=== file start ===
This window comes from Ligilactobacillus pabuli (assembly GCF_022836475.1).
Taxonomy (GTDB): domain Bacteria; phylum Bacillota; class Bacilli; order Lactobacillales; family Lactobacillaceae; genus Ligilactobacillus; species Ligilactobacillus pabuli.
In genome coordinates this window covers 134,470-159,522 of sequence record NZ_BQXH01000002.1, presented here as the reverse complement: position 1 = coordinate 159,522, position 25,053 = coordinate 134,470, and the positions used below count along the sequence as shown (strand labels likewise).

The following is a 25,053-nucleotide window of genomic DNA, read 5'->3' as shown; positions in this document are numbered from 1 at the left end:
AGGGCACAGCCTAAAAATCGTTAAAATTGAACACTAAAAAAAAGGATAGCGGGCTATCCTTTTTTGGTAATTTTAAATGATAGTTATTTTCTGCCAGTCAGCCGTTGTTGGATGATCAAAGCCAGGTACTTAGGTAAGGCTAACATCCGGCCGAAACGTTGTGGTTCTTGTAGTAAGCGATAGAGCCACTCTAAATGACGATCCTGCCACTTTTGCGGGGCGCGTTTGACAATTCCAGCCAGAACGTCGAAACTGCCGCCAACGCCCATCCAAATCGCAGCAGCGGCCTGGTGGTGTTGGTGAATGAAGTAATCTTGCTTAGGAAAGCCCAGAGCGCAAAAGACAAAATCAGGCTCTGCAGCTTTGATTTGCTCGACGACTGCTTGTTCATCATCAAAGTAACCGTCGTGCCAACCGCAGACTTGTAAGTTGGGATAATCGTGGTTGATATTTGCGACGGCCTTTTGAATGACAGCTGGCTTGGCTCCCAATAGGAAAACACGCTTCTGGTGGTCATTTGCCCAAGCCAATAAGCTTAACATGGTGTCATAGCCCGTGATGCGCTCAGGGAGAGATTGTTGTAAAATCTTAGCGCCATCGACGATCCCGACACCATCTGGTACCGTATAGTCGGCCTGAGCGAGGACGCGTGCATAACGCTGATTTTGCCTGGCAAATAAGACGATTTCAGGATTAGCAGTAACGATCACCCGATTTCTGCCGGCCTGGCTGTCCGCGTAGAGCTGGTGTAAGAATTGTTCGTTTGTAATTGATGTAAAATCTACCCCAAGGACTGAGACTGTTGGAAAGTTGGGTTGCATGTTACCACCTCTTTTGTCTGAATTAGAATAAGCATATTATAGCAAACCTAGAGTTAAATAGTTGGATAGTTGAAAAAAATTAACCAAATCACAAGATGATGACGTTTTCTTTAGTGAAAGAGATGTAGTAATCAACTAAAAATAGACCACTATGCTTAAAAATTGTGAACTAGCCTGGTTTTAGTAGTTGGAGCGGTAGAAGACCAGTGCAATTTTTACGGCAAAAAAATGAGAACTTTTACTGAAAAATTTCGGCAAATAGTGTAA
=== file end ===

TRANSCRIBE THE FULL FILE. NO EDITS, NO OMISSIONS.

This window comes from Ligilactobacillus pabuli (assembly GCF_022836475.1).
Taxonomy (GTDB): domain Bacteria; phylum Bacillota; class Bacilli; order Lactobacillales; family Lactobacillaceae; genus Ligilactobacillus; species Ligilactobacillus pabuli.
In genome coordinates this window covers 134,470-159,522 of sequence record NZ_BQXH01000002.1, presented here as the reverse complement: position 1 = coordinate 159,522, position 25,053 = coordinate 134,470, and the positions used below count along the sequence as shown (strand labels likewise).

The following is a 25,053-nucleotide window of genomic DNA, read 5'->3' as shown; positions in this document are numbered from 1 at the left end:
AGGGCACAGCCTAAAAATCGTTAAAATTGAACACTAAAAAAAAGGATAGCGGGCTATCCTTTTTTGGTAATTTTAAATGATAGTTATTTTCTGCCAGTCAGCCGTTGTTGGATGATCAAAGCCAGGTACTTAGGTAAGGCTAACATCCGGCCGAAACGTTGTGGTTCTTGTAGTAAGCGATAGAGCCACTCTAAATGACGATCCTGCCACTTTTGCGGGGCGCGTTTGACAATTCCAGCCAGAACGTCGAAACTGCCGCCAACGCCCATCCAAATCGCAGCAGCGGCCTGGTGGTGTTGGTGAATGAAGTAATCTTGCTTAGGAAAGCCCAGAGCGCAAAAGACAAAATCAGGCTCTGCAGCTTTGATTTGCTCGACGACTGCTTGTTCATCATCAAAGTAACCGTCGTGCCAACCGCAGACTTGTAAGTTGGGATAATCGTGGTTGATATTTGCGACGGCCTTTTGAATGACAGCTGGCTTGGCTCCCAATAGGAAAACACGCTTCTGGTGGTCATTTGCCCAAGCCAATAAGCTTAACATGGTGTCATAGCCCGTGATGCGCTCAGGGAGAGATTGTTGTAAAATCTTAGCGCCATCGACGATCCCGACACCATCTGGTACCGTATAGTCGGCCTGAGCGAGGACGCGTGCATAACGCTGATTTTGCCTGGCAAATAAGACGATTTCAGGATTAGCAGTAACGATCACCCGATTTCTGCCGGCCTGGCTGTCCGCGTAGAGCTGGTGTAAGAATTGTTCGTTTGTAATTGATGTAAAATCTACCCCAAGGACTGAGACTGTTGGAAAGTTGGGTTGCATGTTACCACCTCTTTTGTCTGAATTAGAATAAGCATATTATAGCAAACCTAGAGTTAAATAGTTGGATAGTTGAAAAAAATTAACCAAATCACAAGATGATGACGTTTTCTTTAGTGAAAGAGATGTAGTAATCAACTAAAAATAGACCACTATGCTTAAAAATTGTGAACTAGCCTGGTTTTAGTAGTTGGAGCGGTAGAAGACCAGTGCAATTTTTACGGCAAAAAAATGAGAACTTTTACTGAAAAATTTCGGCAAATAGTGTAA